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SC asks Attorney General not to become party in Panama case

  • Says it is fundamental right of people to know whether PM is eligible or not
  • Tells Attorney General to ‘stick to one story’
  • For us, NAB died on Tuesday, SC to AGP

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ISLAMABAD, February 22: A five-member larger bench of the Supreme Court (SC) led by Justice Asif Saeed Khosa resumed hearing the Panama Leaks case on Wednesday.
Attorney General Ashtar Ausaf continued his arguments in the court on Wednesday. He said that he had taken a look at the records and concluded that the Sharif family took loan on foreign currency accounts.
To this Justice Azmat Saeed remarked that the court had been told that investments had been made with the Qatar Prince, and no foreign currency account had been mentioned. He asked the Attorney General to assist the court and not become party to the case.
The Attorney General continued that the Hudaibiya Paper Mill case should be kept separate from the Panama Paper case.
To this Justice Azmat Saeed said that if the Hudaibiya Paper Mill case was not based on facts, why was he trying to avoid it? He added that the NAB had proven to be a dead organization yesterday. He added that the court has to make an intervention if institutions are not working.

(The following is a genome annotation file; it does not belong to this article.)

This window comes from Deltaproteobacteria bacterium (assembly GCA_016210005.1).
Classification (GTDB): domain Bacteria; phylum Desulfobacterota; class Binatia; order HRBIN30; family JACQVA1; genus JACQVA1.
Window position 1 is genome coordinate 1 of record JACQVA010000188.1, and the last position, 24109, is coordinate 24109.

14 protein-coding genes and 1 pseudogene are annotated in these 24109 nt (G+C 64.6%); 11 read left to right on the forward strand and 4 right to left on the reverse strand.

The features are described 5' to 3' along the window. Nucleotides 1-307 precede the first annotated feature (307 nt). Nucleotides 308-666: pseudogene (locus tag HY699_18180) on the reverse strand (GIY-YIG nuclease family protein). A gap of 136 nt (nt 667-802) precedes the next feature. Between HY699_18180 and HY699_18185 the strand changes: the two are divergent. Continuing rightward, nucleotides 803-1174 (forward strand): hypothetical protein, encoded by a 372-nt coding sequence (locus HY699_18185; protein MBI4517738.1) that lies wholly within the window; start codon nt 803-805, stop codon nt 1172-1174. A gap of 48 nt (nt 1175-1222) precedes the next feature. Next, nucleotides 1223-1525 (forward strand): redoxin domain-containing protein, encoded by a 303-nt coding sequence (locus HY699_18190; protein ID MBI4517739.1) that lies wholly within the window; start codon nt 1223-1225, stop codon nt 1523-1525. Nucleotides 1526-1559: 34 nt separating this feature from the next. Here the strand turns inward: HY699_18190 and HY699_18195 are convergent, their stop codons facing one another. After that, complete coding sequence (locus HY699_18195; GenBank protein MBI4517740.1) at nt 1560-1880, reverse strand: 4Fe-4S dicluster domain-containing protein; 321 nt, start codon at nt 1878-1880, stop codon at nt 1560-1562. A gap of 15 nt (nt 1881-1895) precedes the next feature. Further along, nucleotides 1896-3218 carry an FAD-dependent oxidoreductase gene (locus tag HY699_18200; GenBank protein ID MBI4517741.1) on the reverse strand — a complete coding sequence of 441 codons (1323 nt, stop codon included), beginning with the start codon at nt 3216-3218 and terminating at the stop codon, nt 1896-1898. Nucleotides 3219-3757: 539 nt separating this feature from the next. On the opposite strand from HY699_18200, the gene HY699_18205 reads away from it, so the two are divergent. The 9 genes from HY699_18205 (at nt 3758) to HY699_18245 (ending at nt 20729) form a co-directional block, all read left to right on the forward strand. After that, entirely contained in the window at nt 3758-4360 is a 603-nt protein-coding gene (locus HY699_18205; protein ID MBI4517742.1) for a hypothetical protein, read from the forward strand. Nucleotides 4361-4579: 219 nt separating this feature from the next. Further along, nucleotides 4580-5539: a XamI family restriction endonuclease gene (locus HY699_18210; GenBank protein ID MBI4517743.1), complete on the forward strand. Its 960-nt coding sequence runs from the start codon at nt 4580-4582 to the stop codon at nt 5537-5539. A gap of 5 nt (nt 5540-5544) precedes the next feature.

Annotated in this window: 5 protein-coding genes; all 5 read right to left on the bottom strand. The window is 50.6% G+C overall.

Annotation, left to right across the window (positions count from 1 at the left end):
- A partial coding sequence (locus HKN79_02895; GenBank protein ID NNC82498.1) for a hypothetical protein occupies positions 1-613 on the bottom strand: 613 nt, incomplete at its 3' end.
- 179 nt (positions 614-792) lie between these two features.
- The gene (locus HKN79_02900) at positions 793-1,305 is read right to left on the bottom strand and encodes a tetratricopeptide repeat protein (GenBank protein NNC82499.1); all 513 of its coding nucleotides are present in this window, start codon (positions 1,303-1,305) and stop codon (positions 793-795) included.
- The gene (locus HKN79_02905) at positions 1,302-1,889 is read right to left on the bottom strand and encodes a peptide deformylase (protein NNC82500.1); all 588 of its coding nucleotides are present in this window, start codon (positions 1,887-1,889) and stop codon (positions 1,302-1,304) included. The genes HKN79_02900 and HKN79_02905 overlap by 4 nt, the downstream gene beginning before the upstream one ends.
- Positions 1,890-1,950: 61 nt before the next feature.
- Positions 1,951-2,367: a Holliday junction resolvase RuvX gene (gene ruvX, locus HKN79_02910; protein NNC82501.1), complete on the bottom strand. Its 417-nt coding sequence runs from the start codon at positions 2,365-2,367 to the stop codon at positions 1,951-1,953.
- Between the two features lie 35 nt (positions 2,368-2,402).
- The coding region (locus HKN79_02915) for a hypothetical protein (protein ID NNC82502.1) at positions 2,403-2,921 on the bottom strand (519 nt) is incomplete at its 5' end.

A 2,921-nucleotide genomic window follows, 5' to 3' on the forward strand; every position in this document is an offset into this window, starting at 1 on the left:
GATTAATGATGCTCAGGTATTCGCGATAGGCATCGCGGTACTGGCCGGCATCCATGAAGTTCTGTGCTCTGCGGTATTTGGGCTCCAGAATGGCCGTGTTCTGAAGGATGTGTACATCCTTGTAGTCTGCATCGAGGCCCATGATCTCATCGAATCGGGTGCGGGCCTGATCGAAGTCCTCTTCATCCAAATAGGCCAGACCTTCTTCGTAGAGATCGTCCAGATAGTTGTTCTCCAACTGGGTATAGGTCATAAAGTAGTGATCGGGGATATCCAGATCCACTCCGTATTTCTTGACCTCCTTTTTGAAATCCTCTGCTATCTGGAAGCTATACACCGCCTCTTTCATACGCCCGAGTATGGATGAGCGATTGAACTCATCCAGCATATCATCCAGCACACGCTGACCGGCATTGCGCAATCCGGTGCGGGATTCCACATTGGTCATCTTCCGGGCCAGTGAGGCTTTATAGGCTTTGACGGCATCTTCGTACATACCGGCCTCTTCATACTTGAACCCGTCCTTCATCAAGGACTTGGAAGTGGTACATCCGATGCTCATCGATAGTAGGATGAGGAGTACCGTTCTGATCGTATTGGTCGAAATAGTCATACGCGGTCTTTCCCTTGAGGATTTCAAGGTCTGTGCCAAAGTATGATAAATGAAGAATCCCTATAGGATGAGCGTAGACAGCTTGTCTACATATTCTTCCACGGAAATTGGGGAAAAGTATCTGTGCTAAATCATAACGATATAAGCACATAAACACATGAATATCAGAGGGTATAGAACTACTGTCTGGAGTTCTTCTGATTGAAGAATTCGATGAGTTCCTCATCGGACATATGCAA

Speaking about disqualification of the Prime Minister, the Attorney General said that the law states that the disqualification reference is first sent to the speaker, and if he does not respond only then the court can intervene.
Pakistan Tehreek-e-Insaf counsel Naeem Bukhari responded saying that the Supreme Court had sent former prime minister Yousuf Raza Gillani home even though $65 million were never returned to the public exchequer.
The hearing has been adjourned till Thursday.
The AG told the bench that the case record in the Hudaibiya reference had been examined and that the company had obtained loans through foreign currency accounts.
At this, Justice Saeed expressed the bench’s frustration by saying that the lawyers were issuing different statements each time, which was confusing the bench.
“If a story has been made up, you should stick to it,” he remarked.
Supreme Court remarked that it is a fundamental right of the nation to know whether its prime minister is eligible or not.-Agencies

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